Where are the Lesbians? NYC’s Lost Community

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Where are the Lesbians? NYC’s Lost Community

While most people may think lesbians have a built-in gaydar, we don’t. In reality, checking to see if she’s watched the L Word or has an all-flannel wardrobe won’t land you a date with the cute girl you see on your commute.

You would think attempting to find lesbians would be easy in New York, but in reality it’s much more difficult. While many people in the LGBTQ community head to their favorite gay bar on the weekends, lesbian bars are being closed down, not just in New York but across the country.

Wage Gap

Lila Thirkield, the owner of Lexington Club, one of the last lesbian bars to be shut down in San Francisco, mentions that her club created a safe and affordable space for lesbians. But with the rising prices in San Francisco, many lesbians are moving away from the gay friendly city to more affordable locations.

Interestingly enough, bars for gay (mostly White) men don’t seem to be facing the same issues. Gay White men, like other White men, tend to have more economic and social capital. According to the Gender Wage Gap of 2015, women who are full time employees made only 80 cents for every dollar earned by men, creating a gender wage gap of 20%. Jack Halberstam, a professor in gender studies at USC, also mentions that class has continued to stratify the queer community, limiting the accessibility to gay bars in more urban areas.

Stereotypes

There are also several stereotypes that impact the process of finding lesbians in today’s society. For example, lesbians are frequently referred to as the “U-Haul lesbian,” meaning they meet, get into a relationship, then move in together all within a very short period of time. These stereotypes, while may be true for some, aren’t true for all. This creates pressure for lesbians who aren’t looking for relationships, or may seek polygamous or open relationships.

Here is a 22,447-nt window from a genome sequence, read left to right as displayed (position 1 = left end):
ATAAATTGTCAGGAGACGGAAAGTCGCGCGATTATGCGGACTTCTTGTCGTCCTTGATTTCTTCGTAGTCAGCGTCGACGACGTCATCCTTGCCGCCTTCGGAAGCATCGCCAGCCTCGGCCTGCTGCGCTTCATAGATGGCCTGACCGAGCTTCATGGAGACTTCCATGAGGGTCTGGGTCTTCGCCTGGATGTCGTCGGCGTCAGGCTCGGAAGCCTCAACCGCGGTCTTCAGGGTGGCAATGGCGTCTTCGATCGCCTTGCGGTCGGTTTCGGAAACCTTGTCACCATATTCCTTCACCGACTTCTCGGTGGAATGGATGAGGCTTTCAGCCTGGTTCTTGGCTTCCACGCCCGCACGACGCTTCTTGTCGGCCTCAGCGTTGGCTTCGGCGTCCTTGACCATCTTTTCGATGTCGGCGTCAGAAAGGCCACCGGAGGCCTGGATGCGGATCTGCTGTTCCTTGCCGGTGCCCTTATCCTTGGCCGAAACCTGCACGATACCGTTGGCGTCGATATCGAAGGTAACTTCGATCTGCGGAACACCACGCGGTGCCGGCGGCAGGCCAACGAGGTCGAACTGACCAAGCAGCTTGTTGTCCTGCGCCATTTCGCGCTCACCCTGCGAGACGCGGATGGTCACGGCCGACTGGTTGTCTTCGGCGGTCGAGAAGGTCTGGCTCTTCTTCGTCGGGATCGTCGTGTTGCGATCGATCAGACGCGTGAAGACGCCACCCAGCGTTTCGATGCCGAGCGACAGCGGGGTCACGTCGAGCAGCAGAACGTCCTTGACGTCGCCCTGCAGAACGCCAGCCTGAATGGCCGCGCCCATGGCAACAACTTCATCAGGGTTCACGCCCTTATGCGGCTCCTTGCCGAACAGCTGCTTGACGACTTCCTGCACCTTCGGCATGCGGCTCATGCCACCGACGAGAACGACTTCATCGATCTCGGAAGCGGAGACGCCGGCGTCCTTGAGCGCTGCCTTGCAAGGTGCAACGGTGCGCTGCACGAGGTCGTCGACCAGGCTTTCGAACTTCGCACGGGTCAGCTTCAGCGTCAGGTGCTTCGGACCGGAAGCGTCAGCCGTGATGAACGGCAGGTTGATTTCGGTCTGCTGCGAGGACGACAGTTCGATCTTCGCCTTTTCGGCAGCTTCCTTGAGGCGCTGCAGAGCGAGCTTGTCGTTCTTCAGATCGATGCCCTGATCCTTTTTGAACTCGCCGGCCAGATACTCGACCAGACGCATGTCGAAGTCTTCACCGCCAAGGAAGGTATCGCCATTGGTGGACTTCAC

Dating Apps

In previous decades, lesbian bars were the primary way that lesbian women found a community, friend, or partner. Now with online dating and apps such as Her and Pink cupid, the need for lesbian bars has probably decreased even more. Now, lesbian women may be even less likely to go out to find a partner and search for one online. On the flip side some people are not fond of apps leaving them with limiting options to find partners or even a community.

Gender Inclusion

Additionally, with the trans community becoming more and more visible, many question if lesbian bars are trans affirming and welcoming. This lack of inclusion may have marginalized lesbian bars, also adding to the decrease of attendance.

Mental Health

Lesbian women are also impacted very differently than other people. According to a study by the CDC, 44% of lesbian woman have reported intimate partner violence compared to 35% of heterosexual women and 26% of gay men.

Here at KIP we have therapists who specialize in working with the LGBTQ community, and are trained in addressing trauma, interpersonal conflict, and abuse and violence. Learn more about our work here!

Kenya Crawford
KIP Intern

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